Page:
Geocoding Location Data

Location data is usually returned as a pair of numerical values that represent the latitude and longitude of the corresponding point on the globe. These coordinates offer a precise and easy way to specify location data in your code but they aren’t very intuitive for users. Instead of global coordinates, users are more likely to understand a location that is specified using information they are more familiar with such as street, city, state, and country information. For situations where you want to display a user friendly version of a location, you can use a geocoder object to get that information.

About Geocoder Objects

A geocoder object uses a network service to convert between latitude and longitude values and a user-friendly placemark, which is a collection of data such as the street, city, state, and country information. Reverse geocoding is the process of converting a latitude and longitude into a placemark; forward geocoding is the process of converting place name information into latitude and longitude values. Reverse geocoding is supported in all versions of iOS, but forward geocoding is supported only in iOS 5.0 and later. Both reverse and forward geocoding are supported in OS X v10.8 and later.

Because geocoders rely on a network service, a live network connection must be present in order for a geocoding request to succeed. If a device is in Airplane mode or the network is currently not configured, the geocoder can’t connect to the service it needs and must therefore return an appropriate error. Here are some rules of thumb for creating geocoding requests:

Getting Placemark Information Using CLGeocoder

To initiate a reverse-geocoding request using the CLGeocoder class, create an instance of the class and call the reverseGeocodeLocation:completionHandler: method. The geocoder object initiates the reverse geocoding request asynchronously and delivers the results to the block object you provide. The block object is executed whether the request succeeds or fails. In the event of a failure, an error object is passed to the block indicating the reason for the failure.

Listing 4-1 shows an example of how to reverse geocode a point on the map. The only code specific to the geocoding request are the first few lines, which allocate the geocoder object as needed and call the reverseGeocodeLocation:completionHandler: method to start the reverse-geocoding operation. (The geocoder variable represents a member variable used to store the geocoder object.) The rest of the code is specific to the sample app itself. In this case, the sample app stores the placemark with a custom annotation object (defined by the MapLocation class) and adds a button to the callout of the corresponding annotation view.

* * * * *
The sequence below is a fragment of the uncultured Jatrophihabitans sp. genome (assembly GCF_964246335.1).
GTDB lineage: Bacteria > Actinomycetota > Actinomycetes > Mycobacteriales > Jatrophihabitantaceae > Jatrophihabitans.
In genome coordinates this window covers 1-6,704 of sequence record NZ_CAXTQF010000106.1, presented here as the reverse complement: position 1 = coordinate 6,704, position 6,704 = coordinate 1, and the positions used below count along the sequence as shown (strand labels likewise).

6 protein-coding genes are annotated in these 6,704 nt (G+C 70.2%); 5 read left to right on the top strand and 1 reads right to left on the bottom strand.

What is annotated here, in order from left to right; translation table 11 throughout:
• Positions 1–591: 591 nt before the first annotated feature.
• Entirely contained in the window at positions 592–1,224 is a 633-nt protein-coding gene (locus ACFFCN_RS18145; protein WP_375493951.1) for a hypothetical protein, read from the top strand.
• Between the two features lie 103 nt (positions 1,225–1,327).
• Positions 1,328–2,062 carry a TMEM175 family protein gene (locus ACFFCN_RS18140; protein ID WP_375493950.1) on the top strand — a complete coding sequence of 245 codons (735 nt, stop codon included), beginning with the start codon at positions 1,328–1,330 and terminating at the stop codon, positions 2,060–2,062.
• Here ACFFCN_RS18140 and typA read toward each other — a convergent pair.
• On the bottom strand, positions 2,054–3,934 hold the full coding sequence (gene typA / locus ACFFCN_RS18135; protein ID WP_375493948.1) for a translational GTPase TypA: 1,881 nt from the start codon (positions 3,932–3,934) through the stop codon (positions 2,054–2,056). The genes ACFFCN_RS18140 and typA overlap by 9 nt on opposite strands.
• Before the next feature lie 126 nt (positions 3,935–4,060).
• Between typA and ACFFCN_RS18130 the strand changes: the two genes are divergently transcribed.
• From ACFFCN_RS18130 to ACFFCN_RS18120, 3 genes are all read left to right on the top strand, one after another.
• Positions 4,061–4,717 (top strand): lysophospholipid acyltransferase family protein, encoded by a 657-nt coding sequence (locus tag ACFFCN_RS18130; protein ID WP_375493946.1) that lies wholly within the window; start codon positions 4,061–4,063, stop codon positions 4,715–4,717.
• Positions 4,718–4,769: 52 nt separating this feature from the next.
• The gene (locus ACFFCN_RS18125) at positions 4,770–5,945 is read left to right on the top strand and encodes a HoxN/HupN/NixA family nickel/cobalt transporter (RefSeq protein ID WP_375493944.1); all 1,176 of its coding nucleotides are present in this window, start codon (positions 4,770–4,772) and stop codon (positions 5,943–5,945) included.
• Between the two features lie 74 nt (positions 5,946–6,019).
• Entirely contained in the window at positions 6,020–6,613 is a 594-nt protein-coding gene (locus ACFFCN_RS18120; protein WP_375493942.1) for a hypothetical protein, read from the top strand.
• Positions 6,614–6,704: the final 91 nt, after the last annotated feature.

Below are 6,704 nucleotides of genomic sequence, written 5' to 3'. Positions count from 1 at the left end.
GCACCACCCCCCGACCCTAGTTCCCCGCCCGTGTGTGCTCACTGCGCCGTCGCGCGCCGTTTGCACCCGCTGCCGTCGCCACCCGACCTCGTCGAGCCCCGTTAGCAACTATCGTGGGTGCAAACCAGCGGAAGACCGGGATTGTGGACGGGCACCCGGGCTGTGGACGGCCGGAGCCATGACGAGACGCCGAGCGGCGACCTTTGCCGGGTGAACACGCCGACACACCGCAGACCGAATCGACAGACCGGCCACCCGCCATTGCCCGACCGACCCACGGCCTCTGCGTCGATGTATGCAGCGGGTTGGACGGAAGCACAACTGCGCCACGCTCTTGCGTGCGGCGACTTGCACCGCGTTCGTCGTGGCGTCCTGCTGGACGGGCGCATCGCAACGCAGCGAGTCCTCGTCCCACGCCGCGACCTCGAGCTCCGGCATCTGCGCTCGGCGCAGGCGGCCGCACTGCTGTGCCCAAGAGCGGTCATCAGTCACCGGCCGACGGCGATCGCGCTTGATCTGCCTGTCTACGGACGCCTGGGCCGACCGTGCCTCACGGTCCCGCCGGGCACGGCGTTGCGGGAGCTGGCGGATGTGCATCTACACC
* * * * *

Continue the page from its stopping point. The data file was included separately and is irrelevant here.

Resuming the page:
Listing 4-1  Geocoding a location using CLGeocoder

@implementation MyGeocoderViewController (CustomGeocodingAdditions)
- (void)geocodeLocation:(CLLocation*)location forAnnotation:(MapLocation*)annotation
    if (!geocoder)
        geocoder = [[CLGeocoder alloc] init];
    [geocoder reverseGeocodeLocation:location completionHandler:
        ^(NSArray* placemarks, NSError* error){
            if ([placemarks count] > 0)
                annotation.placemark = [placemarks objectAtIndex:0];
                // Add a More Info button to the annotation's view.
                MKPinAnnotationView* view = (MKPinAnnotationView*)[map viewForAnnotation:annotation];
                if (view && (view.rightCalloutAccessoryView == nil))
                    view.canShowCallout = YES;
                    view.rightCalloutAccessoryView = [UIButton buttonWithType:UIButtonTypeDetailDisclosure];

The advantage of using a block object in a sample like this is that information (such as the annotation object) can be easily captured and used as part of the completion handler. Without blocks, the process of wrangling data variables becomes much more complicated.

Converting Place Names Into Coordinates

Use the CLGeocoder class with a dictionary of Address Book information or a simple string to initiate forward-geocoding requests. There is no designated format for string-based requests: Delimiter characters are welcome, but not required, and the geocoder server treats the string as case-insensitive. For example, any of the following strings would yield results:

The more information you can provide to the forward geocoder, the better the results returned to you. The geocoder object parses the information you give it and if it finds a match, returns some number of placemark objects. The number of returned placemark objects depends greatly on the specificity of the information you provide. For this reason, providing street, city, province, and country information is much more likely to return a single address than providing only street and city information. The completion handler block you pass to the geocoder should be prepared to handle multiple placemarks, as shown below.

[geocoder geocodeAddressString:@"1 Infinite Loop"
     completionHandler:^(NSArray* placemarks, NSError* error){
         for (CLPlacemark* aPlacemark in placemarks)
             // Process the placemark.